By Guest Writer Hal Salazar of Elders Today
Without exception, time affects us all. Even those who seemed invincible when we were little are eventually subject to the advancement of aging. Sometimes, we must intervene to make their latter years safe and economically secure. Identifying when that moment has arrived can be difficult. Once you do, though, you need to know what steps you can take next. Use the following information from The Council on Aging to help you decide what comes next for you and your family members.
Recognizing Signs of Compromise
As you visit your loved one, keep an eye open for signs of their no longer being self-sufficient. Memory problems are common in those who are aging. In the early stages, they amount to little more than an inconvenience. Over time, they can progress to a much worse state. The Alzheimer’s Association cites research showing that between 10% and 15% of those with mild cognitive impairments, such as Alzheimer's, later develop dementia. Individuals with a cognitive impairment may lose their train of thought while speaking, become impulsive, or forget appointments. The good news is you can diagnose and treat these conditions. Seek professional care if the situation merits it.
Unusual purchases are another signal you must become involved. Find out whether money is being spent frivolously by offering to help pay bills. Actively discuss every item and the reasons for each purchase. Beware that this segment of the population is particularly susceptible to scams. The National Council on Aging notes that awareness is key.
Physical problems may become apparent. Trouble walking is an obvious cause for concern. Getting an appropriate walker can help lessen this difficulty. If one still isn't enough to solve the issue, the individual might start displaying poor hygiene or neglecting household duties. Moods may become volatile. What out for hints of depression or loss of interest in activities.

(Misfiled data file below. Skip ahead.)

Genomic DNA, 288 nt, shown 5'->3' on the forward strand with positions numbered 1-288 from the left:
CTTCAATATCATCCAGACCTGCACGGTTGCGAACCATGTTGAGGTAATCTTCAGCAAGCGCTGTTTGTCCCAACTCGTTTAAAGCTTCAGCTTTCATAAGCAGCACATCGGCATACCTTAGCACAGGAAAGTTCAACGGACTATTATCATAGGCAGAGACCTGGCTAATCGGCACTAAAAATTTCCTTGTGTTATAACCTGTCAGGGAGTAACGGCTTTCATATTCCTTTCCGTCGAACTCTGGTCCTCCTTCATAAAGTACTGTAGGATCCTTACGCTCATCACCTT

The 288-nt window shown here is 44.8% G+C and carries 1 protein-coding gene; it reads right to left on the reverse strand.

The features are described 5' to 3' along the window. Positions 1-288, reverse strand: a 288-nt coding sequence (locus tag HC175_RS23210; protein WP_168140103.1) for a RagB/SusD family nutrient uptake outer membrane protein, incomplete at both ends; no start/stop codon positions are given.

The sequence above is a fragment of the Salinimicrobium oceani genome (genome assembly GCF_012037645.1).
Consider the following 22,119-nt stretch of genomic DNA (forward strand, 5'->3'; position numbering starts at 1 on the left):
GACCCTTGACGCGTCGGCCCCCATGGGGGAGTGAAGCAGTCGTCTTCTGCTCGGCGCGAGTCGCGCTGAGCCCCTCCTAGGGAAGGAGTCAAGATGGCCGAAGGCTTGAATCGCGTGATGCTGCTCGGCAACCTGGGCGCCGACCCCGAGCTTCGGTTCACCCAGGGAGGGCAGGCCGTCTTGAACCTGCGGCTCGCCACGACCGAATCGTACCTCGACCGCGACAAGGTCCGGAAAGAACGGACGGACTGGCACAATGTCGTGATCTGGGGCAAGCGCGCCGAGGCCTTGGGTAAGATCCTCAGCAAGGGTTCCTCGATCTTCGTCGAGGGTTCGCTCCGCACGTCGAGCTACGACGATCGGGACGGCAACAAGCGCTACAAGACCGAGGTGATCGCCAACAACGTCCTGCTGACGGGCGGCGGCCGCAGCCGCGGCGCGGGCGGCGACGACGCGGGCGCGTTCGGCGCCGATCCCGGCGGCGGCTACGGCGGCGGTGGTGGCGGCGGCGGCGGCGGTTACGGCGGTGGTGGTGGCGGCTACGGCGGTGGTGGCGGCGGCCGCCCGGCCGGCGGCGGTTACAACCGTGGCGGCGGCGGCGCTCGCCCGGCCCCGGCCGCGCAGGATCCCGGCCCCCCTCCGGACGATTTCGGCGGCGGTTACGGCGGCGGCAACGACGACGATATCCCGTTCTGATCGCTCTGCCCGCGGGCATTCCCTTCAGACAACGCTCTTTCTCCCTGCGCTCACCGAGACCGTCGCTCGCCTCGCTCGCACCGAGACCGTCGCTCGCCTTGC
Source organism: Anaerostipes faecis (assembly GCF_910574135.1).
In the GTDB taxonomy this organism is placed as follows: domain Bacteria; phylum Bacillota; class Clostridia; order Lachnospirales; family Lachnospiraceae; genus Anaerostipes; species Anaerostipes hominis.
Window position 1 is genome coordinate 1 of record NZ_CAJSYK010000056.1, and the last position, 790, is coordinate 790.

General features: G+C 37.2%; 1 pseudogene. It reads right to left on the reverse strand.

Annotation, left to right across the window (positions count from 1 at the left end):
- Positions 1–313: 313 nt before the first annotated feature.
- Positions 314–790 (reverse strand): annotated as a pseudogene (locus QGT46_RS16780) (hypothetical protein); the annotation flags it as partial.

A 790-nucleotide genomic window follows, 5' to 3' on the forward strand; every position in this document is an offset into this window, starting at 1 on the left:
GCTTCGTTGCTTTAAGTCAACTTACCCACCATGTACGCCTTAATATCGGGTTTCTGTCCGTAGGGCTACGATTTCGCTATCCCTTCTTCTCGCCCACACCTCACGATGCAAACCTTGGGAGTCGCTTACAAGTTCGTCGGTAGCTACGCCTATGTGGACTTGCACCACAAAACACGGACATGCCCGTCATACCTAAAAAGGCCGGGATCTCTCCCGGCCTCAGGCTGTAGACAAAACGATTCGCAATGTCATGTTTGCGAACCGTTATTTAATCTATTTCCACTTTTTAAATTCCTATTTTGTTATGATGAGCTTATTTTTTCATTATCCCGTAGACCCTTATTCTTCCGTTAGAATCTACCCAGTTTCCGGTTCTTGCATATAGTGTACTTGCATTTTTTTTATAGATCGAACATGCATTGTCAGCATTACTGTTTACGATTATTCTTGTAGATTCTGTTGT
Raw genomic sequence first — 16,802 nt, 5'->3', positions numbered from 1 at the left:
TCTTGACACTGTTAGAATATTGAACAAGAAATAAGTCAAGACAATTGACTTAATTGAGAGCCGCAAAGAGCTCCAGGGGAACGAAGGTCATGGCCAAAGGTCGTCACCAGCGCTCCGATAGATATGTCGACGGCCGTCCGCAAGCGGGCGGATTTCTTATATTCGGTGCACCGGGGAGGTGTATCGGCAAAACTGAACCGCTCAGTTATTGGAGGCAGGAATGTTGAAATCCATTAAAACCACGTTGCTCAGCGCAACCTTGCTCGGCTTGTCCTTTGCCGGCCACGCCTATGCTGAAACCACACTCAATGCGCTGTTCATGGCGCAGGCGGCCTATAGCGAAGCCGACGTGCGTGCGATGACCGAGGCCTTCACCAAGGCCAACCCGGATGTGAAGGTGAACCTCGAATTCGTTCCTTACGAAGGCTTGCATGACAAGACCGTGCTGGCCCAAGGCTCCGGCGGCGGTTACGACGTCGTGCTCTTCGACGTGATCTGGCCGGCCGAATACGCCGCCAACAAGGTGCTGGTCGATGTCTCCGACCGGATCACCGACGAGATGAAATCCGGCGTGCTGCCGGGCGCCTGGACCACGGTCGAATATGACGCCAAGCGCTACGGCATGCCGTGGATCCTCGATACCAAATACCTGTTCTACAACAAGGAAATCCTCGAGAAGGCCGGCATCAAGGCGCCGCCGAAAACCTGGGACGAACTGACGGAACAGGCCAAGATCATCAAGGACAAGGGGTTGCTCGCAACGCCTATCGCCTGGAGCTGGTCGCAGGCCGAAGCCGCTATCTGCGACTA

Taking Steps Toward Financial Protection
One way of helping someone in this condition is by hiring a caregiver. Putting a professional in charge of these duties allows you to concentrate solely on the person's financial situation. Before hiring anyone, be sure to conduct a proper interview and verify experience with nursing care.
Cut up credit card offers and questionable promotional materials. Buy a quality shredder to make the job easy as pie. Existing credit cards may be accumulating debt. You can play a part in negotiating a settlement. Know how to communicate with representatives of these companies before calling.
Discourage spending with cash, and encourage purchases that use secure electronic transactions. Among their advantages, they provide records of where money is going.
This may prove to be the perfect time for your loved one to sell their home, whether it’s to downsize or move into a retirement community or an assisting living facility. The proceeds from the home sale will come in handy, whatever the future living arrangements are. The first step is finding out how much will be made when selling the property, so use an online home sale calculator to get a good estimate.
It may make sense to give power of attorney to a trusted insider. Among the benefits, this individual can help assure bills are getting paid. Putting one in place might also open up discussions about future wishes and concerns. There are numerous types of POAs. Researching them beforehand will help you choose the one that best suits your needs.
For seniors who are still in charge of a business, the time has come to sell it. Consider making a deal with an interested family member. Ahead of putting it on the market, get a professional valuation. That way, you'll have an objective concept of its worth. The final assessment should calculate every related asset, including inventory and real estate.
It's heart-wrenching when someone you care for is no longer capable of self-care. Take solace in the notion that you can play a role in fostering conditions of economic security. Learn to recognize when someone needs your assistance, then take appropriate actions.
The Council on Aging is a nonprofit organization serving the aging population of Etowah County, working to enhance the quality of life for seniors age 55 and older and disabled persons age 50 and older. Please click here to donate.
Image via Pexels